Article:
While more than 100 amendments to the bill were filed this past Monday, including five supporting afterschool programs, the House Rules Committee only made 44 “in order” as they were ruled germane to the bill and debated on the House floor.  One of these amendments  focused on afterschool and was offered by Rep. Lou Barletta (R-PA). Also, Rep. Bobby Scott (D-VA), Ranking Member of the House Education and the Workforce Committee, will offer the last amendment – most likely tomorrow morning - which is the Democratic substitute bill, though it will fail along partisan lines.

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Farm to School Act of 2015 introduced in Congress, would include afterschool programs

The bipartisan Farm to School Act of 2015 was introduced in Congress yesterday by Sens. Patrick Leahy (D-VT) and Thad Cochran (R-MS) and Reps. Jeff Fortenberry (R-NE) and Marcia Fudge (D-OH).  The Farm to School Act of 2015 builds on the success of the Healthy, Hunger-Free Kids Act of 2010 by proposing an increase in funding from $5 million to $15 million for the USDA Farm to School Grant Program.  The bill would also ensure that the grant program fully includes afterschool programs and summer learning programs as well as preschools and tribal schools while improving program participation from beginning, veteran and socially disadvantaged farmers and ranchers.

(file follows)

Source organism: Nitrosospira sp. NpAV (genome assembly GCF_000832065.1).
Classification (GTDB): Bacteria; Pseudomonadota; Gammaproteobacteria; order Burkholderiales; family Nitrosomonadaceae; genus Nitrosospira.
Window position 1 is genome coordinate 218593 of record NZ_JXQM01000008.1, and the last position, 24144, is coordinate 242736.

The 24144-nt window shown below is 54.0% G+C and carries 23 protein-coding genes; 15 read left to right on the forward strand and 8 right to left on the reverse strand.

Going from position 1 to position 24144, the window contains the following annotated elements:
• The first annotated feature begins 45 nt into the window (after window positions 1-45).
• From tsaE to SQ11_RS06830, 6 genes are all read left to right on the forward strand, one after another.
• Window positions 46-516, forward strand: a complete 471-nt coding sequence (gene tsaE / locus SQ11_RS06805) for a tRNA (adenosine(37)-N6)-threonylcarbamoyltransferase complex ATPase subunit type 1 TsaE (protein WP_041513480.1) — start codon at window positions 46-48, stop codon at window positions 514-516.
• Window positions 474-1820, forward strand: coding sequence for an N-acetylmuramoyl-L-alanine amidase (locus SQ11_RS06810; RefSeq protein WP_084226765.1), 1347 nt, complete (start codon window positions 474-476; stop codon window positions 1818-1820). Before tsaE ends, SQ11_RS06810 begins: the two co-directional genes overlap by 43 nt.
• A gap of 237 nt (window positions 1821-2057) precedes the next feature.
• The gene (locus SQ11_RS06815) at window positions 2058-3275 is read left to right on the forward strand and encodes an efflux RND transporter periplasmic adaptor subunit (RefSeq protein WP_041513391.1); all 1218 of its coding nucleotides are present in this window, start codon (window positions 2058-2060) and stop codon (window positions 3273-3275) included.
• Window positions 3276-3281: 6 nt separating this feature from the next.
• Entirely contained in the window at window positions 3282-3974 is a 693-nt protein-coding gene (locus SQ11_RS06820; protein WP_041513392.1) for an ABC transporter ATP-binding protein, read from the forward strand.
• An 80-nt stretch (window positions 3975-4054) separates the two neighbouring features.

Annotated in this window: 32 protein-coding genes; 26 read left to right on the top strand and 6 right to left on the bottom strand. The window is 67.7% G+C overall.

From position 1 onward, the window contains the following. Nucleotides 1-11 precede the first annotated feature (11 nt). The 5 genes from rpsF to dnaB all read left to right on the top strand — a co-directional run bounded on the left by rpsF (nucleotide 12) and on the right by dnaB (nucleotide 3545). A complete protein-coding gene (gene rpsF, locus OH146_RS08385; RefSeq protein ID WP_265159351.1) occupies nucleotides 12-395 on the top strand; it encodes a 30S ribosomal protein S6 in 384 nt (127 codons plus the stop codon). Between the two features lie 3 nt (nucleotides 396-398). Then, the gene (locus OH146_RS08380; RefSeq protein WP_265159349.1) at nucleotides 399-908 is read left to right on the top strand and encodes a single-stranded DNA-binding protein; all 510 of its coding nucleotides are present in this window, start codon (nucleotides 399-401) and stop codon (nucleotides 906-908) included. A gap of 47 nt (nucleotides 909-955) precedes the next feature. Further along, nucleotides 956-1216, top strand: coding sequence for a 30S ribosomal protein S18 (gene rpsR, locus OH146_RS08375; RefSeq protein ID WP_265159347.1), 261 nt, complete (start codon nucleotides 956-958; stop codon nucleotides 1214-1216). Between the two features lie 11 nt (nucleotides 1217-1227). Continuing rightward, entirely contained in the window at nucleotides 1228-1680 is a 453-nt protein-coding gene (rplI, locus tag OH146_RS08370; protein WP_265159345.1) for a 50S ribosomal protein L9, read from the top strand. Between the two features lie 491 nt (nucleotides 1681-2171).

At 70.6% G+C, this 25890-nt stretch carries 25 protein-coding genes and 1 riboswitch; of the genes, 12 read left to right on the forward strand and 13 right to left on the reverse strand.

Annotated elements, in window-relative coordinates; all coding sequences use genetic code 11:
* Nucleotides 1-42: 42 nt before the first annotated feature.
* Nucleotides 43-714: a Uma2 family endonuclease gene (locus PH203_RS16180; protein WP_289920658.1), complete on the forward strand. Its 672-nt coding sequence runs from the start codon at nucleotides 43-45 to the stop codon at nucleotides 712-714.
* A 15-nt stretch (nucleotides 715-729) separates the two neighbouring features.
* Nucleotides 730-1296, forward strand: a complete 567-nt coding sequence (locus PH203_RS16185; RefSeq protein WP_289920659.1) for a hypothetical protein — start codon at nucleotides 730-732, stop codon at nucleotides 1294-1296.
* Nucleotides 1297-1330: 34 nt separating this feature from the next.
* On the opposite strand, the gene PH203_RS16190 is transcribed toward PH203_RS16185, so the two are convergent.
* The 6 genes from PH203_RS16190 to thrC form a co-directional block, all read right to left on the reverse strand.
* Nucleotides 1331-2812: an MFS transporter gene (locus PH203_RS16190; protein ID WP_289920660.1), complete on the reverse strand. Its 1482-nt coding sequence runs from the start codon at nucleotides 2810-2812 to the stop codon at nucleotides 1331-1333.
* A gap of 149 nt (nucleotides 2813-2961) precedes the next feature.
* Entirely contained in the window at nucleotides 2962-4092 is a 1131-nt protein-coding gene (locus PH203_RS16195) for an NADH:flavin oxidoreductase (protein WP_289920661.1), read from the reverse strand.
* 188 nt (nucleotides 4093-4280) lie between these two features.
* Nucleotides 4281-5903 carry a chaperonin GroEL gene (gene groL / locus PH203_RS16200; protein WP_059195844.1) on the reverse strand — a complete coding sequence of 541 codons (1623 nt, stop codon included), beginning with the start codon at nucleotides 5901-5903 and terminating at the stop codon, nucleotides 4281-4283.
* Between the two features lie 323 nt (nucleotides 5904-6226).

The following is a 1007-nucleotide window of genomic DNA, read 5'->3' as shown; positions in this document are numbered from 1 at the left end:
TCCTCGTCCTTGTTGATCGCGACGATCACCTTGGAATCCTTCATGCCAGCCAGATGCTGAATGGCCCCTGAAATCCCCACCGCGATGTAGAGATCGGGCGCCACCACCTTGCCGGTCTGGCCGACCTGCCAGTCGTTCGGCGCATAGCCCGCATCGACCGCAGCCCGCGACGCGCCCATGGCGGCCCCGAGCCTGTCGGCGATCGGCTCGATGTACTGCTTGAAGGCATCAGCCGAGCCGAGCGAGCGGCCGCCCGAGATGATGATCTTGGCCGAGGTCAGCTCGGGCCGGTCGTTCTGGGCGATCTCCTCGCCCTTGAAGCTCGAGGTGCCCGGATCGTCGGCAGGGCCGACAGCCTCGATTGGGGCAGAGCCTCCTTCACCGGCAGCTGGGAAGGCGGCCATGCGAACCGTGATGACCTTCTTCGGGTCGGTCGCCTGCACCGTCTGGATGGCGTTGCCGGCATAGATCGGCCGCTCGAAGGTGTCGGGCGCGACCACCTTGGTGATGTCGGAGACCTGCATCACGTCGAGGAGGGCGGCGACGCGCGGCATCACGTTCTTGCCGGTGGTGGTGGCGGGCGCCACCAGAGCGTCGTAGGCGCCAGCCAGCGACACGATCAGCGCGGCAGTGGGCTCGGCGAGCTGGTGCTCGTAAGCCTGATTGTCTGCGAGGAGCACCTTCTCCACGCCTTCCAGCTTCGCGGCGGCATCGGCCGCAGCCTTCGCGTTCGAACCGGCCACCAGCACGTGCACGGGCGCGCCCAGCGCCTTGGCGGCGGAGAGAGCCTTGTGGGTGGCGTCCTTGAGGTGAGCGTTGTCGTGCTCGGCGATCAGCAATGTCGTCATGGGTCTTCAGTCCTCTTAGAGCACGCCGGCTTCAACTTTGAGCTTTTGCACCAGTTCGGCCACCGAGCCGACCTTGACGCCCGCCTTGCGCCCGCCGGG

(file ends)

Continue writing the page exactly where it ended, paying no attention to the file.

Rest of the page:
The legislation has wide support from a variety of sectors for several reasons:

  • Farm to school is a proven method for improving the health of our nation's children.  Today, more than 23 million students are making healthier food choices at school, afterschool, and at home thanks to farm to school activities like school gardens, cooking classes and incorporating local foods in school meals. 
  • Demand for the successful USDA Farm to School Grant Program far exceeds supply.  In its first three years, the program received more than 1,000 applications but only had enough funding to award 221 grants.  In other words, just one in five projects was funded.

A complete summary of the bill and ways to take action in support of the bill can be found here. The Afterschool Alliance supports the bipartisan legislation and will be tracking the bill throughout the child nutrition reauthorization process this year. 

Read Afterschool Snack blog entries about: Congress Federal Policy Health and Wellness Legislation Nutrition

Afterschool for America's Children Act introduced in the House

Yesterday, Rep. Dan Kildee (D-MI) introduced the Afterschool for America's Children Act (HR 1042) in the House of Representatives.  The  legislation would reauthorize and strengthen the 21st Century Community Learning Centers (21st CCLC) initiative—the nation’s chief federal funding stream for afterschool programs—by supporting innovative advances taking root in before-school, afterschool and summer learning programs. The bill was announced at an event in Flint, Mich. last week and is companion legislation to bipartisan S. 308 introduced previously in the Senate.  A summary of the legislation is available here.